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22 thoughts on “Lykke: The New Hygge?

  1. I love the concept of Hygge so I am definitely up for embracing Lykke! I love Denmark, I have been every year for the past few years and I think that will definitely continue x

  2. I read ‘The year of living Danishly’ at the start of this year – an excellent book about a British husband and wife who had the opportunity to live and work in Denmark for a year. It is full of both Hygge and Lykke and I fully embraced these concepts after reading it. My sister bought me the Little book of Hygge for Christmas last year, so I’m very tempted to follow on with the Lykke book too. I’m shamelessly drawn to pretty book covers anyway, but I’m sure the contents will be as delightful as the cover 🙂

      1. Ooh thanks for the link – its now on my birthday list! Literally just about to move from an Edwardian house to a crazy 70’s house. No idea what to do with it, this book looks perfect for inspiration!

  3. I had my hygge wedding last year that your lovely sister blog featured! But I am also a Wiking fangirl and am ready to embrace Lykke. These things just make life nicer x

      1. Yes please!! Also I think we should be best friends because you recognised the reading and mentioned my flower girls whose outfits I think most people were bemused by but were one of my fave things! Xx

        1. I was reading your write up thinking ‘Yup me and Hannah would definitely get on’. The venue, Rowen and Wren decor, ‘First Day of My Life’, the flower girl booties 😍

  4. Love Hygge and I’m fully on board with the concept of Lykke too! Interesting about the digital detox – I quit Facebook 18months ago (much to the horror of friends) and it was one of the best things I’ve ever done. I deleted the app at first for two weeks and then completely deleted my account and it felt like a weight had been lifted. I still have Instagram and Twitter, but I’ve become more conscious about how often I check them and I make a real effort to put my phone away when out and about with friends and family.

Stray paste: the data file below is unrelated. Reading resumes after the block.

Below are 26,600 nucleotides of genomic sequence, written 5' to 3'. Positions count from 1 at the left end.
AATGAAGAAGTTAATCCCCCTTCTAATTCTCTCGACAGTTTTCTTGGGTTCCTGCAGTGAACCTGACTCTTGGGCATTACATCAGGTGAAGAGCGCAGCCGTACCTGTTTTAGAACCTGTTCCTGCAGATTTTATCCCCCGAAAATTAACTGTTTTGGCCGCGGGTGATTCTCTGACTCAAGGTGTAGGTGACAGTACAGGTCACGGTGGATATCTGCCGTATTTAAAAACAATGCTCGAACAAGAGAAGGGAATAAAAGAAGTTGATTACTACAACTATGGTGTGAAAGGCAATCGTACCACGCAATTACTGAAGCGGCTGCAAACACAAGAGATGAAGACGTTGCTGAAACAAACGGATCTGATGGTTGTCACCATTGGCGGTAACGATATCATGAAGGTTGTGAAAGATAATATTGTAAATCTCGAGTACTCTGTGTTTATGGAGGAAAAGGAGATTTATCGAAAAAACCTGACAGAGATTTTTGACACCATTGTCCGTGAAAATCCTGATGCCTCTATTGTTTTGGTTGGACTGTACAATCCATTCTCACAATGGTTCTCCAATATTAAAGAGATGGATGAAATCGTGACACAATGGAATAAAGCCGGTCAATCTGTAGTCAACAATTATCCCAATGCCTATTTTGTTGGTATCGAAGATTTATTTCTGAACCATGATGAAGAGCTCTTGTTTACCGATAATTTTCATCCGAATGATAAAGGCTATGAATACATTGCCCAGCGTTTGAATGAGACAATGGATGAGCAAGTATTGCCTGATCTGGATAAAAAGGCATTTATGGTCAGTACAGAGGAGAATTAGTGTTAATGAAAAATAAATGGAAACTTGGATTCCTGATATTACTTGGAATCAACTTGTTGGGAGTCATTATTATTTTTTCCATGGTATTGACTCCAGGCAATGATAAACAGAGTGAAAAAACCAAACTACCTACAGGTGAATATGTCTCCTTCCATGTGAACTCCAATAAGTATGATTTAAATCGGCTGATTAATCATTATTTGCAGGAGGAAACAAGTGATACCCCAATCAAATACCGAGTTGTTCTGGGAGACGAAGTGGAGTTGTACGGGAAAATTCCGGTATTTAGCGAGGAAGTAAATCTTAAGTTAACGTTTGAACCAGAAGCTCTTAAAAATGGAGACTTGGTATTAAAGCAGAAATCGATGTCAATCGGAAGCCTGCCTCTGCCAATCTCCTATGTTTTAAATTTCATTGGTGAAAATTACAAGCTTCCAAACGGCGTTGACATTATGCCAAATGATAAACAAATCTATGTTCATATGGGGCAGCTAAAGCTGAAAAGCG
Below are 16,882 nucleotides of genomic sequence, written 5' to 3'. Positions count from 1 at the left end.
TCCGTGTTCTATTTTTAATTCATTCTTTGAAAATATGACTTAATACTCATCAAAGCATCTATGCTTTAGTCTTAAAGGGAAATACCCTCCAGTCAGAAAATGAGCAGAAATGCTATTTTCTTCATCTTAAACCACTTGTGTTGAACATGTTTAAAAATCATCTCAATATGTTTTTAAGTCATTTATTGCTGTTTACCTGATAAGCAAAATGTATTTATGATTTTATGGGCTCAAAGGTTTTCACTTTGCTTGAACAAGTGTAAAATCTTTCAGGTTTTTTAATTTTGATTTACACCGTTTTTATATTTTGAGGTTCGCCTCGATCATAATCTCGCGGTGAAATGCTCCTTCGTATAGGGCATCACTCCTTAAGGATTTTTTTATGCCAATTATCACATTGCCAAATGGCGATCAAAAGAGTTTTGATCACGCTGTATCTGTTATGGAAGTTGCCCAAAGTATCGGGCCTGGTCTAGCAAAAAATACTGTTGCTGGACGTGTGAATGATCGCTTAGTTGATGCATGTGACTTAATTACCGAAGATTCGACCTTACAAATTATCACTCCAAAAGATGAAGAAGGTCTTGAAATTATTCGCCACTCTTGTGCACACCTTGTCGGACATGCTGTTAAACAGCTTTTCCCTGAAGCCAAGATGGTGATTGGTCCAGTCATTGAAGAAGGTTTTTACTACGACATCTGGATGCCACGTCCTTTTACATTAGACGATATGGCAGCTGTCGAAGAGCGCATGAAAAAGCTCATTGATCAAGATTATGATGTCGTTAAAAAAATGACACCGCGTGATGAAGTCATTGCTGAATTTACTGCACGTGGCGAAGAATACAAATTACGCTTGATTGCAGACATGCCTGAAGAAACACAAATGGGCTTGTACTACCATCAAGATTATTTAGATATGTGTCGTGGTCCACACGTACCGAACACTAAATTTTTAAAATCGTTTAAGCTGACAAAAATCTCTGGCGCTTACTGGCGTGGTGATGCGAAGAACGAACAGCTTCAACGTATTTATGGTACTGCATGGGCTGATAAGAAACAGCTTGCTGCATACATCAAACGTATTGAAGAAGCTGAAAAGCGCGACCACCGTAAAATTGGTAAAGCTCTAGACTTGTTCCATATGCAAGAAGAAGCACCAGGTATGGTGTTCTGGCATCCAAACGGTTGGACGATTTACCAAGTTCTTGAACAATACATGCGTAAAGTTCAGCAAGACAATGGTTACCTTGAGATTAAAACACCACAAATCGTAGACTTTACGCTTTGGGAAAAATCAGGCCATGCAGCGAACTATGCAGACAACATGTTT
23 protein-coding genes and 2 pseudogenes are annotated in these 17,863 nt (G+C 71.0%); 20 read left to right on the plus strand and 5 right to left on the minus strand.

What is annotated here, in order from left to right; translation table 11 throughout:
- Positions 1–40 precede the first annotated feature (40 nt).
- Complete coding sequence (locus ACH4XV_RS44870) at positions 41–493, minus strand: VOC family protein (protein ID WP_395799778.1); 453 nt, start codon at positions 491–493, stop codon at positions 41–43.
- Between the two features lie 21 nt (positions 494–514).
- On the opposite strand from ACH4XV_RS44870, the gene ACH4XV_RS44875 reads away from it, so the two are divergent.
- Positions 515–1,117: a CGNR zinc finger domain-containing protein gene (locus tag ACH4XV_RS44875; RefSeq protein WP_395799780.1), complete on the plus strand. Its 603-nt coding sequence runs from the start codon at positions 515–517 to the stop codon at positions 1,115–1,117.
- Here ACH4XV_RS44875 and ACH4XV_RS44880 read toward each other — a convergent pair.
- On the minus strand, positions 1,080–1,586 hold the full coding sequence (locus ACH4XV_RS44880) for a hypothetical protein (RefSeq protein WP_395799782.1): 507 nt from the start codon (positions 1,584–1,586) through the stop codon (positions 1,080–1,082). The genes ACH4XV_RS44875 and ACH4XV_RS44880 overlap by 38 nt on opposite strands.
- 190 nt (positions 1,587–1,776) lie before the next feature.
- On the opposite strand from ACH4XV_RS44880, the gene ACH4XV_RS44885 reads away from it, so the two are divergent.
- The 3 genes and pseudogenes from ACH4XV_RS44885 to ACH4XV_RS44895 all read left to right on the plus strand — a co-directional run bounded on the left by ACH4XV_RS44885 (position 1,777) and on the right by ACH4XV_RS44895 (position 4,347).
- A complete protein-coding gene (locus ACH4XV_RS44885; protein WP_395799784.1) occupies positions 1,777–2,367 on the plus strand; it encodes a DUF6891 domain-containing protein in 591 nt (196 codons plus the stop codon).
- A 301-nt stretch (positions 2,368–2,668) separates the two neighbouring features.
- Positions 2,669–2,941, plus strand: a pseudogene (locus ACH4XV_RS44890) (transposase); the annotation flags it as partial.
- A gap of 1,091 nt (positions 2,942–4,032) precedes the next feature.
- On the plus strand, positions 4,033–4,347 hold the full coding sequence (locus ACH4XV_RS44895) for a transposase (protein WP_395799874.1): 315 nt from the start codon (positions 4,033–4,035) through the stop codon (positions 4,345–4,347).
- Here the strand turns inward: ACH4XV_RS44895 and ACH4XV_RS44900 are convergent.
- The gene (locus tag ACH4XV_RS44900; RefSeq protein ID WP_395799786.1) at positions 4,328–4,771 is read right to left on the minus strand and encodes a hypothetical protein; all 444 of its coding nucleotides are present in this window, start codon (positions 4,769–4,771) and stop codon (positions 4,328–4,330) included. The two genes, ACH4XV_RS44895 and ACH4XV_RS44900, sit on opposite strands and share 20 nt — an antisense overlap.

1. Wiking would be proud Jo G. Did you not have second thoughts when Facebook said ‘Are you sure you want to delete your account? So-and-so will miss you’?!

      1. Haha! The irony of that being that the three people it said would miss me, one was my husband and the other two were people I hadn’t spoken to in years! I felt like we’d all survive me not being on FB lol.

  5. Just reading about this book makes me happy (or should that be Lykke?!) Definitely one for the Christmas list (if I can wait that long). I completely agree with spending money on experiences rather than things. I love to shop as much as the next person but nothing makes me happy like making memories with the people I love.

  6. I read Hygge last year (did anyone not?) and this year I’m reading Lagom by Linnea Dunne, which is about the Swedish equivalent. Definitely worth a read!

  7. Lisa, I am so on board with experiences over things! I’ve been umming and ahhing over birthday presents for Jovan that won’t get on my nerves.

    The house is already full of ugly plastic, and there’s only so much storage to hide it in. This has given me the encouragement I needed to buy less toys and more outings without feeling bad that he will be disappointed on the day xx

      1. We’re kind of making Disney on Ice a winter tradition, so maybe that again. I saw an advert for Peter Pan panto too which looks good, and maybe one more but undecided yet. He would prob like a Legoland trip but I don’t think I can face it now its getting cold…